By every measure, Africa is flourishing. Inflation is down, political stability is up, and the economy is charging ahead with 3.3% annual GDP growth. With such a thriving business climate, many Africans are choosing to study abroad, then looking for ways to contribute back home.
Take, for example, Oyekunle Olaoye, a current MBA student at HEC Paris. Raised in Nigeria, it is his wish to return to the region after graduating, putting into practice his MBA education to roll out financial projects there.
“I had a plan,” he says. “I became an engineer to get the technical and construction skills, but the MBA is the [next] stage of developing my understanding of business—how to find the right project, what resources I will need, etc.”
In the customized phase of the HEC Paris MBA, students have the option to undertake an academic fieldwork project in which, if they pitch a successful idea, they work with an HEC Paris professor and a company to solve a complex business problem.
“I want to work on projects with a company focused in West Africa,” Oyekunle explains. “It really helps when you can talk and work directly with a company.”
Being the Vice President of the Africa Club at the school, Oyekunle adds that they plan to attend a networking event at the Ivory Coast embassy to meet investors and French companies who are interested in working in Africa.
This is how the initial connection is often made for HEC Paris MBAs, as they tap into the school’s alumni and corporate connections—nearly 4,000 HEC Paris alumni are CEOs, CFOs, or the founders of their own companies.
Last year, the school hosted Africa Days, a three-day event designed to discuss the challenges and opportunities of 21st century Africa. Among the 15 prestigious speakers that came to campus were S.E. Daniel Kablan Duncan, Vice President of the Ivory Coast and Tiemoko Meyliet Koné, Governor of the Central Bank of West African States.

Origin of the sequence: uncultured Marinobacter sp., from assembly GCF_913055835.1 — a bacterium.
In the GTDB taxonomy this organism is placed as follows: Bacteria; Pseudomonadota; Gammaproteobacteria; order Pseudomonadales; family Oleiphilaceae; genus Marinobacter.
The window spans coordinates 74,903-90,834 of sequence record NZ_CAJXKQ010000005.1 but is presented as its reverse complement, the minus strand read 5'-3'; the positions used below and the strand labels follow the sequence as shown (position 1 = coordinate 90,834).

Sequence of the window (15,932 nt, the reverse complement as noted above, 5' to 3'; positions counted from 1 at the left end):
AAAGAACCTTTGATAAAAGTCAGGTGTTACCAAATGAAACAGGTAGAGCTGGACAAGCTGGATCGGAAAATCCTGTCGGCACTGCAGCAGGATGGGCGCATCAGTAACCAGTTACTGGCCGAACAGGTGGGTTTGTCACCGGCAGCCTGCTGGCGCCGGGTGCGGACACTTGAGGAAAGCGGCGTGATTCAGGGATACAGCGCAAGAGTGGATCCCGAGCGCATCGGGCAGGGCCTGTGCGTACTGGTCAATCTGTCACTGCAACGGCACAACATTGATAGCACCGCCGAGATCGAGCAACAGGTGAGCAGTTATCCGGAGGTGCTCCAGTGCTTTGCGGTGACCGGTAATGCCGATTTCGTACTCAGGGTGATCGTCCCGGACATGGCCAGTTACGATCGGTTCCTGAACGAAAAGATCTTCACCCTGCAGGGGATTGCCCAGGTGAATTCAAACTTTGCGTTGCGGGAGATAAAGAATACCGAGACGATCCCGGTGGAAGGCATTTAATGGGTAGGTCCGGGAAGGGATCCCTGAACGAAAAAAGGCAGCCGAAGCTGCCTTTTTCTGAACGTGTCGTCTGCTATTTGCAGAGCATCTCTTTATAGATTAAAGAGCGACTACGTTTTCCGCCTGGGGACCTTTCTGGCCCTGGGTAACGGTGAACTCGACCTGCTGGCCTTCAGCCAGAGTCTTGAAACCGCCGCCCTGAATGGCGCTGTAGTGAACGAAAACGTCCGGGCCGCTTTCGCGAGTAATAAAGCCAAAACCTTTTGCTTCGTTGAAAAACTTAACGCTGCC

“You bypass the doors just because you go to HEC Paris,” Kunle says. “It [also] really helps when you have an HEC Paris professor behind your research. If you [then] find a company that wants to expand into Africa you can pitch a project to them, and if they are interested they will sponsor it.”
In Nigeria alone in 2017, France invested €350 million. And although, over the past 100 years, relations in the region have been largely dominated by the oil and gas industry, investment is now moving towards SMEs, technology, renewable energy, and startups—all areas that will help incubate Africa’s emergence as a continent worth investing in.
Carine Mimbe, a fellow HEC Paris MBA student who worked for the past two years as a deputy project manager for Cameroon’s national oil company, National Hydrocarbons Corporation, also wishes to use her MBA to roll out development in Africa after graduating.
“I believe that creating value in developing countries can really help improve peoples’ lives [there],” she says.
For that to be made possible, networking is vital.
The Executive Committee on campus at HEC Paris is a small group of 12 MBA participants who, among other things, explore career paths through peer-to-peer networking, mentoring sessions and presentations delivered by CEOs invited to the school.
“For me [that’s] important, because to develop our countries in Africa you have to attract investors,” Carine says.
“Being on such a program would help me interest people in Africa—it’s like acting as an ambassador for my continent.”
Not being able to meet demand is often the reason that companies fail or struggle to get off the ground in Africa. “All the time [in Cameroon] I was seeing opportunities,” Carine concludes, “[but] you need to have the money and the skills to develop them.
“For someone interested in Africa the opportunities are everywhere, you just have to hunt them down.”